Abstract: The "Mall of America", also called MOA and the Megamall, is a shopping mall located in Bloomington, Minnesota, a suburb of the Twin Cities, in the United States. It is located southeast of the junction of Interstate 494 and Minnesota State Highway 77, north of the Minnesota River and is across the interstate from the Minneapolis-St. Paul International Airport. Opened in 1992, the mall receives 40 million visitors annually. The Triple Five Group, owned by Canada's Ghermezian family, owns and manages the Mall of America, as well as the West Edmonton Mall.
In the United States, it is the second largest mall in terms of retail space, but is the largest in terms of total enclosed floor area. The Mall of America is the second largest mall in North America, after West Edmonton Mall, in Edmonton, Alberta, Canada (Wikipedia, 2011).
Date: October 11, 2001
Source: New York Times
Abstract: The giant temple of consumerism called Mall of America plays a central role in the heartland's consciousness and draws huge crowds every day. That is why some people who work and shop here are nervous these days.
''When you see reports in the media about possible terror targets, Mall of America is right up there,'' said John, a salesman at Sears who would not allow his last name to be used. ''That has to have an effect on people. It has an effect on me. I'm afraid to come in to work myself.''
Since it opened in 1992, the mall has been a vivid symbol of the United States' long economic boom. Each year 45 million people sample its attractions, which include more than 500 stores and nearly 100 places to eat and drink, along with theaters, night clubs, video arcades and a full-scale amusement park.
With so much on offer, the mall has become a regional attraction. But now, with Americans increasingly worried about the prospect of terrorist attacks, the mall may be suffering from its own popularity.
Some people are staying away, apparently worried that a place with such big crowds could become a target. Business is down. There is plenty of elbow room along the seemingly endless corridors. In some stores, it is not uncommon to find more sales people than customers.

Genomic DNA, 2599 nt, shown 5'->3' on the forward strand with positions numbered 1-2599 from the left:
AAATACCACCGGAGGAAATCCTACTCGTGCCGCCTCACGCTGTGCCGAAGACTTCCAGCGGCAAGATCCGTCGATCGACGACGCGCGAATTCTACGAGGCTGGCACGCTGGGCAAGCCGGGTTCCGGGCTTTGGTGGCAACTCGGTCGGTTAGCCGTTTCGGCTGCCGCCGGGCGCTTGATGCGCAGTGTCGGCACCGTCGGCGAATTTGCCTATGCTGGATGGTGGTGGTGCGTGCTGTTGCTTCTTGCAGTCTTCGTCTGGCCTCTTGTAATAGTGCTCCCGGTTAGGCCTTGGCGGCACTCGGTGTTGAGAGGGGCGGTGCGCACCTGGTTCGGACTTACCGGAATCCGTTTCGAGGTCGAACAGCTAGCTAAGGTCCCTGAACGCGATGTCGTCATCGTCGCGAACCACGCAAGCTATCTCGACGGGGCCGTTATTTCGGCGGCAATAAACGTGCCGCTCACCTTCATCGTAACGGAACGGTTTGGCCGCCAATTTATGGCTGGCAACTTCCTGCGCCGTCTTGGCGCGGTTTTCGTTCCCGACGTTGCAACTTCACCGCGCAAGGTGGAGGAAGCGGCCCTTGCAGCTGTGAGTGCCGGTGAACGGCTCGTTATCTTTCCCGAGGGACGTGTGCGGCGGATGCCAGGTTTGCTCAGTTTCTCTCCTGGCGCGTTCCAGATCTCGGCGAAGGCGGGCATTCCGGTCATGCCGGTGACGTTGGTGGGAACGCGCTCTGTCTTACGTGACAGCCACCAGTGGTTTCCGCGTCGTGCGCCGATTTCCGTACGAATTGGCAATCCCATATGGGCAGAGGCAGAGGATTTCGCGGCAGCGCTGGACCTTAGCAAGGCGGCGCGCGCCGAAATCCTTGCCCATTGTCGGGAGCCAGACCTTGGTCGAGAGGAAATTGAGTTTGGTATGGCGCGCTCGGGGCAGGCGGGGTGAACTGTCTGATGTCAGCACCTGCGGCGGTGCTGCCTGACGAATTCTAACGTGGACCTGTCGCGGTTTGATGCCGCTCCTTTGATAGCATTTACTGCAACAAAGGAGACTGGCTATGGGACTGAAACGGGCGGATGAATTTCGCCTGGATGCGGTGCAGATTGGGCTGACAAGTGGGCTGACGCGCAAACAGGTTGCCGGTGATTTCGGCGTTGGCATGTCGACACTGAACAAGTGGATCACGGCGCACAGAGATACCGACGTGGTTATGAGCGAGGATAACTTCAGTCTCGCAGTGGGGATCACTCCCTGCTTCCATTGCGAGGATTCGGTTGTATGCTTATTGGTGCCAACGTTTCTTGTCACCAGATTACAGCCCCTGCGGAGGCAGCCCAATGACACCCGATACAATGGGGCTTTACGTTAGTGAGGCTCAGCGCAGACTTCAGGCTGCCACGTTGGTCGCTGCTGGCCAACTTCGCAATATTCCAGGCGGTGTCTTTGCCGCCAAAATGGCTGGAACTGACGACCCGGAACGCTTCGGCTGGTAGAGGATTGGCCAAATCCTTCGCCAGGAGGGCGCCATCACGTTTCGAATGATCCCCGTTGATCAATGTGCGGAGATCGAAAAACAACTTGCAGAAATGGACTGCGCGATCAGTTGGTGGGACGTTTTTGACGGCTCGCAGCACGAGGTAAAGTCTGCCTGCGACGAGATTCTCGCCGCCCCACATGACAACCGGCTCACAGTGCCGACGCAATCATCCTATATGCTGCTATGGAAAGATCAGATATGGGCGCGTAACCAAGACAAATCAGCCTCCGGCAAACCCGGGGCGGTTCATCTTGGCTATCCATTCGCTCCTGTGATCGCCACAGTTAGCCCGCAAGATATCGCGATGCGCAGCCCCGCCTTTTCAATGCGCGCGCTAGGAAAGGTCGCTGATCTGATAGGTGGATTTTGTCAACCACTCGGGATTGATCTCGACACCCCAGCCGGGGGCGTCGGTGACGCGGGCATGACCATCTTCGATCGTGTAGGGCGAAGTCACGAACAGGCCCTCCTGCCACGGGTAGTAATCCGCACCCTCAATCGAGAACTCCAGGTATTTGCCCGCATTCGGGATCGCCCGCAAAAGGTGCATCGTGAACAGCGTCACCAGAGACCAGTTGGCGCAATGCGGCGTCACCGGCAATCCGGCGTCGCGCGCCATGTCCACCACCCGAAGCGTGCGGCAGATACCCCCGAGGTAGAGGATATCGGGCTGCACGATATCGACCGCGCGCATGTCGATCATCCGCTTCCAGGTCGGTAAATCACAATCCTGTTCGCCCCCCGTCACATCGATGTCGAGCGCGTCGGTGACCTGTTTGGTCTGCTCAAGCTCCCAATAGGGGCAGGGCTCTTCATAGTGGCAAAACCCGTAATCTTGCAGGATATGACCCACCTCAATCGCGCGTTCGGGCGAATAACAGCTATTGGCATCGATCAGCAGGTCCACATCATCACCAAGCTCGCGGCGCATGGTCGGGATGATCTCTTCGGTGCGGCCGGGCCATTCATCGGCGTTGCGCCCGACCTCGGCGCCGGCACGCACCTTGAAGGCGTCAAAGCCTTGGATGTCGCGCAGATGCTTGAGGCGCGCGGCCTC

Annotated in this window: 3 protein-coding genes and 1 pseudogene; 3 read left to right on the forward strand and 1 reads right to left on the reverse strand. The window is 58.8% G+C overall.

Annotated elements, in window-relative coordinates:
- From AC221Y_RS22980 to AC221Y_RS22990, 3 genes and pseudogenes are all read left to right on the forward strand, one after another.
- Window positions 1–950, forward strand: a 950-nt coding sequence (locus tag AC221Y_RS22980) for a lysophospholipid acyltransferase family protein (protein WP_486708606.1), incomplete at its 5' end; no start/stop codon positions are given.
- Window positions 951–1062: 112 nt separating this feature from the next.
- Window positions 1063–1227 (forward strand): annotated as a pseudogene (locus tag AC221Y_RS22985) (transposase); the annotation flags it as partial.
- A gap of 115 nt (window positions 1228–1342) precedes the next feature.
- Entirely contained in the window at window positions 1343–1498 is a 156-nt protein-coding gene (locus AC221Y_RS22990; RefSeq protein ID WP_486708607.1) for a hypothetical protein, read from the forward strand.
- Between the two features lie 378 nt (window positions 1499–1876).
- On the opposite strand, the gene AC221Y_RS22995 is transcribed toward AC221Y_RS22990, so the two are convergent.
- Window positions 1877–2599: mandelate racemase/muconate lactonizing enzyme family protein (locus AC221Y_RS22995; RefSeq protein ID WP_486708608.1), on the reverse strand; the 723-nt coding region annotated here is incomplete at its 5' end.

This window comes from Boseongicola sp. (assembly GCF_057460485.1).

Mall administrators have not released sales figures for the last few weeks, and there have been no reports of stores closing or laying off employees. But managers concede that better business will depend largely on what happens next both within the United States and abroad.
''The first two weeks after Sept. 11 were atrocious,'' said Ryan Hauschild, a bartender at one of the mall's taverns. ''Business is still bad, but it'll improve if there's some resolution to the situation. If we can put a stop to it and get something good happening, then I think we're all going to be happy.''
The mall is in a particularly difficult position because it is not just a place to shop -- it's also a destination. Local people, defined here as those who live within 150 miles, account for about 60 percent of the business. The rest comes from travelers passing through the nearby airport, plus planeloads of shoppers who fly in for daylong or weekend sprees.
''It used to be we'd have 30 or 35 people in the store by 11 o'clock,'' said Randy Byrne, manager of a shop that sells electronics. ''Now we're lucky if we have even 20 at any time during the day.''
Mr. Byrne said business would improve as Americans began to feel safe again.
''Assuming there are no more attacks, people will be back by Thanksgiving,'' he predicted. ''Families are getting closer, and that means more Christmas presents.''
Although fear of terrorism has evidently kept some people away from Mall of America, others are determined not to let the conflict change their lives.
''I'm not afraid,'' said Jolene Rossiter, who took her three small children to a party at the mall that was sponsored by Cheerios. ''I feel safe here.''
This place attracts many mall walkers, mostly older people who come for strolls and coffee before the stores open.
''We still see most of the people we're used to seeing,'' said Roy Bergman, a mall walker. ''I'm not going to change my lifestyle. Besides, if they bomb this place they'll do it when it's full, not early in the morning.''
If tighter security has been imposed, it is not easily visible. Shoppers are not checked as they enter, and the number of uniformed security guards does not appear to have increased.
''We haven't really changed much,'' said Steve Sterrett, chief financial officer of Simon Property Group, which manages the mall. ''Malls have always been very public places.''
Several shoppers said that hints of future terror attacks, including this week's reports of anthrax cases in Florida, have not frightened them.